IDEAS home Printed from
MyIDEAS: Login to save this article or follow this journal

Joining Longer Queues: Information Externalities in Queue Choice

  • Senthil Veeraraghavan


    (The Wharton School, University of Pennsylvania, Philadelphia, Pennsylvania 19104)

  • Laurens Debo


    (Graduate School of Business, University of Chicago, Chicago, Illinois 60637)

Registered author(s):

    A classic example that illustrates how observed customer behavior impacts other customers' decisions is the selection of a restaurant whose quality is uncertain. Customers often choose the busier restaurant, inferring that other customers in that restaurant know something that they do not. In an environment with random arrival and service times, customer behavior is reflected in the lengths of the queues that form at the individual servers. Therefore, queue lengths could signal two factors--potentially higher arrivals to the server or potentially slower service at the server. In this paper, we focus on both factors when customers' waiting costs are negligible. This allows us to understand how information externalities due to congestion impact customers' service choice behavior. In our model, based on private information about both the service-quality and queue-length information, customers decide which queue to join. When the service rates are the same and known, we confirm that it may be rational to ignore private information and purchase from the service provider with the longer queue when only one additional customer is present in the longer queue. We find that, due to the information externalities contained in queue lengths, there exist cycles during which one service firm is thriving whereas the other is not. Which service provider is thriving depends on luck; i.e., it is determined by the private signal of the customer arriving when both service providers are idle. These phenomena continue to hold when each service facility has multiple servers, or when a facility may go out of business when it cannot attract customers for a certain amount of time. Finally, we find that when the service rates are unknown but are negatively correlated with service values, our results are strengthened; long queues are now doubly informative. The market share of the high-quality firm is higher when there is service rate uncertainty, and it increases as the service rate decreases. When the service rates are positively correlated with unknown service values, long queues become less informative and customers might even join shorter queues.

    If you experience problems downloading a file, check if you have the proper application to view it first. In case of further problems read the IDEAS help page. Note that these files are not on the IDEAS site. Please be patient as the files may be large.

    File URL:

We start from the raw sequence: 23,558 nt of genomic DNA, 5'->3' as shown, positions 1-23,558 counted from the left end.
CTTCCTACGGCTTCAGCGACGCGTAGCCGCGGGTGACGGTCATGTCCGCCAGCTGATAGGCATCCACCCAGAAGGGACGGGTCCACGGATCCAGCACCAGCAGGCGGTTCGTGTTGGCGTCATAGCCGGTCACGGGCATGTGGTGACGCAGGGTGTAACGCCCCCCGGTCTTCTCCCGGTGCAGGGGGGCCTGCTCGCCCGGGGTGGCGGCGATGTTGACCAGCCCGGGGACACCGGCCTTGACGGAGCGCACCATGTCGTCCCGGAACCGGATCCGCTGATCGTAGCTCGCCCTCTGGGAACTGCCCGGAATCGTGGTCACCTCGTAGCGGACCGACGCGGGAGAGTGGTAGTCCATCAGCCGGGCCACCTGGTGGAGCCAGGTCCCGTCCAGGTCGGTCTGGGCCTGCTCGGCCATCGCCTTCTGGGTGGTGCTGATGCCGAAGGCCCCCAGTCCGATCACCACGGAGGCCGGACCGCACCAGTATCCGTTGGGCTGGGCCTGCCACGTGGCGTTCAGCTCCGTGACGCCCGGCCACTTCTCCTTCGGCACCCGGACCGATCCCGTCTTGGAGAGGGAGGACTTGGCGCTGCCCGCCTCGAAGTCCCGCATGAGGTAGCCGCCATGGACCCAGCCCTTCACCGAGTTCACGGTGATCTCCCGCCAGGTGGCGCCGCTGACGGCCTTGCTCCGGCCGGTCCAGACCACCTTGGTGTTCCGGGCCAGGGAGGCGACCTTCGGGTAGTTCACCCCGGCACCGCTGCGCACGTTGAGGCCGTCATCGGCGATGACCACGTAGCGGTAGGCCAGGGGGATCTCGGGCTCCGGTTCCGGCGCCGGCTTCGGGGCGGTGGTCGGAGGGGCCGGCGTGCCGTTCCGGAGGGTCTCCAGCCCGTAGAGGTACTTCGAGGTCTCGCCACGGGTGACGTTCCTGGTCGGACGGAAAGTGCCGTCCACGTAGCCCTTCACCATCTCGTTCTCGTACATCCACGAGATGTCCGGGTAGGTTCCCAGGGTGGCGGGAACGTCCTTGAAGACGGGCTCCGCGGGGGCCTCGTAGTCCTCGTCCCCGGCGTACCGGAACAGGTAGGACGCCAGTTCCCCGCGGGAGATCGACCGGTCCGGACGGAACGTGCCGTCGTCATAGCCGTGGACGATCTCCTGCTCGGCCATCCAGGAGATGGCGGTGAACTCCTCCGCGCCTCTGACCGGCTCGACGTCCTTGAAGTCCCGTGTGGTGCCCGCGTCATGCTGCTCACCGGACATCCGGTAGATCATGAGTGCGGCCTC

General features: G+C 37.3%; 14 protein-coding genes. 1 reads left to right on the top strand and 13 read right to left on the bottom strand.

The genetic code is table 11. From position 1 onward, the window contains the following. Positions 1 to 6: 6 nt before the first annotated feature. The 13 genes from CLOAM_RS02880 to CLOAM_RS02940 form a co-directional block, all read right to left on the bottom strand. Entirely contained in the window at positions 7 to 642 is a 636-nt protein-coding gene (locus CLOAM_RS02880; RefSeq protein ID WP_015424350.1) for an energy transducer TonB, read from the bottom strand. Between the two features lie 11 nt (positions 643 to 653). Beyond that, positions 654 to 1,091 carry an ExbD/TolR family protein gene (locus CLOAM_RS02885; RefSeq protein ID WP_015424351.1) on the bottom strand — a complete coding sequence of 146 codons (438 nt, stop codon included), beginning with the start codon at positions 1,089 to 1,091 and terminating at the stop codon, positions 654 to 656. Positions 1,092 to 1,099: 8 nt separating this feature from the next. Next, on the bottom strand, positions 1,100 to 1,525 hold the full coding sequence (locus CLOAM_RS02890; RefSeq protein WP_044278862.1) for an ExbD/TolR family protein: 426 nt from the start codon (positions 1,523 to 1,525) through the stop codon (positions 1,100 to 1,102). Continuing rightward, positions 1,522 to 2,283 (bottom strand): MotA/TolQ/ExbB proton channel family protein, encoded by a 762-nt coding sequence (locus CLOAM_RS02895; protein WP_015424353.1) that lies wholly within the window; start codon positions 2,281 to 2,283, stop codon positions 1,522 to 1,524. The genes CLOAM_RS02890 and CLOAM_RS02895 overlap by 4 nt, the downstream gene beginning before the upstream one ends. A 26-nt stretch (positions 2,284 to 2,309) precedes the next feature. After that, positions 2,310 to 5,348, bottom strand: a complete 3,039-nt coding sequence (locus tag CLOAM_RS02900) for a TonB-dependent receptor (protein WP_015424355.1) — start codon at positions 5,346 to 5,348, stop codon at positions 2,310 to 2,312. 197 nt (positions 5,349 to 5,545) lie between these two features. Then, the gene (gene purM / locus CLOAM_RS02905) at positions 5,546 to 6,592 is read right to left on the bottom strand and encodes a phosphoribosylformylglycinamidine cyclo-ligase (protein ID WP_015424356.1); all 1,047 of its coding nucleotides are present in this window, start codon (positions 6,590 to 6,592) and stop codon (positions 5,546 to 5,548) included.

Download Restriction: no

    Article provided by INFORMS in its journal Manufacturing & Service Operations Management.

    Volume (Year): 11 (2009)
    Issue (Month): 4 (April)
    Pages: 543-562

    in new window

    Handle: RePEc:inm:ormsom:v:11:y:2009:i:4:p:543-562
    Contact details of provider: Postal: 7240 Parkway Drive, Suite 300, Hanover, MD 21076 USA
    Phone: +1-443-757-3500
    Fax: 443-757-3515
    Web page:

    More information through EDIRC

    No references listed on IDEAS
    You can help add them by filling out this form.

    This item is not listed on Wikipedia, on a reading list or among the top items on IDEAS.

    When requesting a correction, please mention this item's handle: RePEc:inm:ormsom:v:11:y:2009:i:4:p:543-562. See general information about how to correct material in RePEc.

    For technical questions regarding this item, or to correct its authors, title, abstract, bibliographic or download information, contact: (Mirko Janc)

    If you have authored this item and are not yet registered with RePEc, we encourage you to do it here. This allows to link your profile to this item. It also allows you to accept potential citations to this item that we are uncertain about.

    If references are entirely missing, you can add them using this form.

    If the full references list an item that is present in RePEc, but the system did not link to it, you can help with this form.

    If you know of missing items citing this one, you can help us creating those links by adding the relevant references in the same way as above, for each refering item. If you are a registered author of this item, you may also want to check the "citations" tab in your profile, as there may be some citations waiting for confirmation.

    Please note that corrections may take a couple of weeks to filter through the various RePEc services.

    This information is provided to you by IDEAS at the Research Division of the Federal Reserve Bank of St. Louis using RePEc data.